Gentle Nutrition for the Menopause

Updated: Jul 27



So many women who approach me about what I offer have identified that they are not flourishing and feel more anxious. They often comment about changes their bodies are making and I become part of their journey of understanding and experiencing the peri-menopause.



Menopause is a natural consequence of ageing. Menopause occurs when oestrogen levels fall and can be defined as the time when periods stop. The time leading up to the menopause is called peri-menopause and may come with symptoms such as hot flushes, night sweats, insomnia, reduced libido, memory and mood changes. With the hormonal changes of menopause the food we fuel ourselves with can have a positive and profound impact on how we feel and function. Today I have invited Alex Williams, nutritionist and personal trainer from The Collective Wellness to give an overview of the main considerations:





HRT (hormone replacement therapy) may be prescribed to boost oestrogen levels. Lifestyle changes such as nutrition, movement and stress management may also be used to manage symptoms. Rather than changing your entire way of eating, menopausal

nutrition is all about small tweaks here and there to adapt to this stage of life.


Protein

As we age, protein turnover increases. Try to consume decent protein sources at least twice a day to help ensure the broken-down proteins are replaced. Good sources of protein include fish, meat, poultry, eggs, lentils and pulses. For vegetarian proteins not all proteins are equal, they are made of a chain. so eat a good variety and include sources such as buckwheat and quinoa.



Calcium & Vitamin D

Post-menopausal women lose about 1% of bone mass each year therefore peri-menopause is the last chance to lay down bone mass. The easiest way to boost our calcium to increase bone mass is with dairy products such as cheese, yogurt and milk. Non-dairy sources include bony fish, cooked leafy greens, beans and tofu. Also, adequate vitamin D consumption is necessary to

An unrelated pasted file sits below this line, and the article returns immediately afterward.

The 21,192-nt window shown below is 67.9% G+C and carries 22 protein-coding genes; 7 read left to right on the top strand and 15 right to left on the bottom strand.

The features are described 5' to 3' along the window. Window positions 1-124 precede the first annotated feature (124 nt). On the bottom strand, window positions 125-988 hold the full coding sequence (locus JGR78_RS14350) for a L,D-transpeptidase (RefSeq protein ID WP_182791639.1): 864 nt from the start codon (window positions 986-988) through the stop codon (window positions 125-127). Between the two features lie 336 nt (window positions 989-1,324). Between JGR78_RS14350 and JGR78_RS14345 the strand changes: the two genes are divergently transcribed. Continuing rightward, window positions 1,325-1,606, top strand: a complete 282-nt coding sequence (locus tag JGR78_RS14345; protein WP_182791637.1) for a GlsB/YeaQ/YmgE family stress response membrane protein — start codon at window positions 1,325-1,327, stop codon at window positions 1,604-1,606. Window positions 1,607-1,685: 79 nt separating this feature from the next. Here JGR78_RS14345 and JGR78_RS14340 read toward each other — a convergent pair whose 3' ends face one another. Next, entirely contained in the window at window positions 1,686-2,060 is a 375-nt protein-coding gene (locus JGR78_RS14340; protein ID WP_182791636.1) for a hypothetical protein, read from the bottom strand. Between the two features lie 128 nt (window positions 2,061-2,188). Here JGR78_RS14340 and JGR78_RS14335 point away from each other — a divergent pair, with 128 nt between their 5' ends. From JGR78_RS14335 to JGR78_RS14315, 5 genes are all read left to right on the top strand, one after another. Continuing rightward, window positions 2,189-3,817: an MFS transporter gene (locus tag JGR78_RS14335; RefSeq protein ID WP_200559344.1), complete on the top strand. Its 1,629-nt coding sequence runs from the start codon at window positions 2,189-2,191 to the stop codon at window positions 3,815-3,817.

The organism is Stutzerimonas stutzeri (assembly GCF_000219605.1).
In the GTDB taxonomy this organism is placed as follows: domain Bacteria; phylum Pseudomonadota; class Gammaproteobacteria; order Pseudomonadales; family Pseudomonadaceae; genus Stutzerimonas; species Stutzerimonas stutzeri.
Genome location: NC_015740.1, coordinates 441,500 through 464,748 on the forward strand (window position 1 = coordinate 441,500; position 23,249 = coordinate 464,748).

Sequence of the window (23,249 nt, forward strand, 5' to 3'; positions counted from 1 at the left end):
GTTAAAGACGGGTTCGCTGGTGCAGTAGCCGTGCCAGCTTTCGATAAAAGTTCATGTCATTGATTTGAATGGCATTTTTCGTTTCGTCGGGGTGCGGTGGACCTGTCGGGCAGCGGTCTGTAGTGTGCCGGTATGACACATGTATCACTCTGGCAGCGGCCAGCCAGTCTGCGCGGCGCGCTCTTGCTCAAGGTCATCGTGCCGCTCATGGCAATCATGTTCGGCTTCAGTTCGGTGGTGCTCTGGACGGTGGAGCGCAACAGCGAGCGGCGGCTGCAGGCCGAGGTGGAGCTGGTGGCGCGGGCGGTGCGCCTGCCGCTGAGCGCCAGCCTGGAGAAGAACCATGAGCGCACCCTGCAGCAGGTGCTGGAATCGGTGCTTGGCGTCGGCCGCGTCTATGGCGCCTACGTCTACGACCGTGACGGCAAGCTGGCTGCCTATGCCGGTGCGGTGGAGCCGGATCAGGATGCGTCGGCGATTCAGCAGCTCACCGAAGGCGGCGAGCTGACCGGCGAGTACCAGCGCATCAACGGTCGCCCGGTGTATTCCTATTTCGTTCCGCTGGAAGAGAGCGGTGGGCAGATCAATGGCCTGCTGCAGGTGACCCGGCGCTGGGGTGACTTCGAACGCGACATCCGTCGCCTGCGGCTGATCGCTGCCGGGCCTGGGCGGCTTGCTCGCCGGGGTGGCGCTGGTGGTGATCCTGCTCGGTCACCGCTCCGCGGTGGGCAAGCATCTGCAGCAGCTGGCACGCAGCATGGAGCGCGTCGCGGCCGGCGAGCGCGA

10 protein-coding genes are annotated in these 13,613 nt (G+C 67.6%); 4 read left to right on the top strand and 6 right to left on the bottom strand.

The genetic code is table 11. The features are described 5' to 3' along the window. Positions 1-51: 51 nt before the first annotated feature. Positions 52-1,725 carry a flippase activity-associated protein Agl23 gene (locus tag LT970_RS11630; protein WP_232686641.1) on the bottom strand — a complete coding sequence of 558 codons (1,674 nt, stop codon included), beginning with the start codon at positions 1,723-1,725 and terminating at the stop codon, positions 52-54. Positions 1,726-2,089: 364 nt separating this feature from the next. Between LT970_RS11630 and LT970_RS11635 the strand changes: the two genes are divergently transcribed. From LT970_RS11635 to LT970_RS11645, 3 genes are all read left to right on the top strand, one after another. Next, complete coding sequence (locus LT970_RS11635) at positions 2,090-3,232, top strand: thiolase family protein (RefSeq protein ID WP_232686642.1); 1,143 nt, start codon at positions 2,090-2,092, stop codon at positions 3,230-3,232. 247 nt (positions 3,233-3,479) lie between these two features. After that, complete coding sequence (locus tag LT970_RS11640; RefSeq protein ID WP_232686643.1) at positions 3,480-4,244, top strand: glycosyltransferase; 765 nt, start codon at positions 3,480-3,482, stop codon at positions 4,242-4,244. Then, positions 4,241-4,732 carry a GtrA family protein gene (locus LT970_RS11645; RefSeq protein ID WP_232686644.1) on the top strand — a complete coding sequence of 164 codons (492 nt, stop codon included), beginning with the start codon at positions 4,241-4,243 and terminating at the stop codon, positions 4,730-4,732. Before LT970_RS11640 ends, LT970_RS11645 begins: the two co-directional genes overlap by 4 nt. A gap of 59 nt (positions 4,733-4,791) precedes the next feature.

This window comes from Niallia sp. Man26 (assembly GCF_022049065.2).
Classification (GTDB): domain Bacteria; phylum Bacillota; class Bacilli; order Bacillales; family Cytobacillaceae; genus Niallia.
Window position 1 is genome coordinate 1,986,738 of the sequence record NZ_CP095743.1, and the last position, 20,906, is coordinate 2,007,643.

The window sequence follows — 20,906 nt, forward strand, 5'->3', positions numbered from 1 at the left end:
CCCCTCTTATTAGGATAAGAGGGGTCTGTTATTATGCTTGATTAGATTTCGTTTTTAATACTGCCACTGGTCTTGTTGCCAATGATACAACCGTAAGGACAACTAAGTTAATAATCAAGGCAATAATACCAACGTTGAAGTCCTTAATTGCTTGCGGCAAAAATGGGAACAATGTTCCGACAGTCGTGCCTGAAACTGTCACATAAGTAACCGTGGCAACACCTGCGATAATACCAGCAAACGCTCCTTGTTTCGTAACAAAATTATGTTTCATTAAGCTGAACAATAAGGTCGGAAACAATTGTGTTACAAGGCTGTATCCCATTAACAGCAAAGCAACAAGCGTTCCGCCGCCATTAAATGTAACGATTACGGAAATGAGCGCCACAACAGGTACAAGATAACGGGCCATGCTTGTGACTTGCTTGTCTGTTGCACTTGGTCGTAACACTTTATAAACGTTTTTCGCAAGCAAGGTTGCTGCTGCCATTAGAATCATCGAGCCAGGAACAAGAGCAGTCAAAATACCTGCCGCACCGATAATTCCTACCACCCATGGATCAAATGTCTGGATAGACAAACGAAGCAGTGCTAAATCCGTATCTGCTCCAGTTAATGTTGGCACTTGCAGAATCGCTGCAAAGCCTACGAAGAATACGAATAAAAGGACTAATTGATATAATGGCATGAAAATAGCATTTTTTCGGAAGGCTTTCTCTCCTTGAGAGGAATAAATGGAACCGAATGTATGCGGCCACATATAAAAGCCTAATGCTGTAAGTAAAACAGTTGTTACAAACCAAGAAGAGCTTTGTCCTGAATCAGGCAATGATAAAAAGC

support bone health; during the winter months (end of September to the start of March) supplement with 10-25ug of vitamin D. Vitamin D and calcium prevent osteoporosis, the thinning of the bones which increases the risk of breakage.


Unsaturated Fat

A reduction is oestrogen is linked to an increased risk of heart disease. Try to increase the amount of unsaturated fat in the diet compared to saturated fat by adding avocado, nuts, seeds, vegetable oils and oily fish. It is important to note that cheese, yoghurt and whole milk don't increase the risk of heart disease despite being sources of saturated fat.


Phytoestrogens

Phytoestrogens are plant oestrogen's and may alleviate some menopausal symptoms. Although the evidence for phytoestrogens efficacy is mixed. Good sources include soy products and chickpeas so try adding some tofu (protein-rich) or hummus (fibre-rich) into your diet.


Identify Triggers

It may be a good idea to consider reducing spicy foods, caffeine, alcohol and smoking if you

struggle with night sweats and hot flushes. However, is very individual so be curious and

experiment to see if limiting these potential triggers helps.




Follow Alex Williams @thecollectivewellness

Alex is a Registered Nutritionist to be and a Certified Personal Trainer. She runs The Collective

Wellness which is a weight inclusive, non-diet space with the aim to improve your relationship with your body, whilst finding joy in food and movement again. Alex offers 1-2-1 Food & Movement Coaching and health-first personal training.




Want to read more? See related post Menopause and Diet


Sarah is an Occupational Therapist and personal trainer who is passionate about helping people flourish @MoodLifterPT She is always happy to be contacted if you want to find out more.

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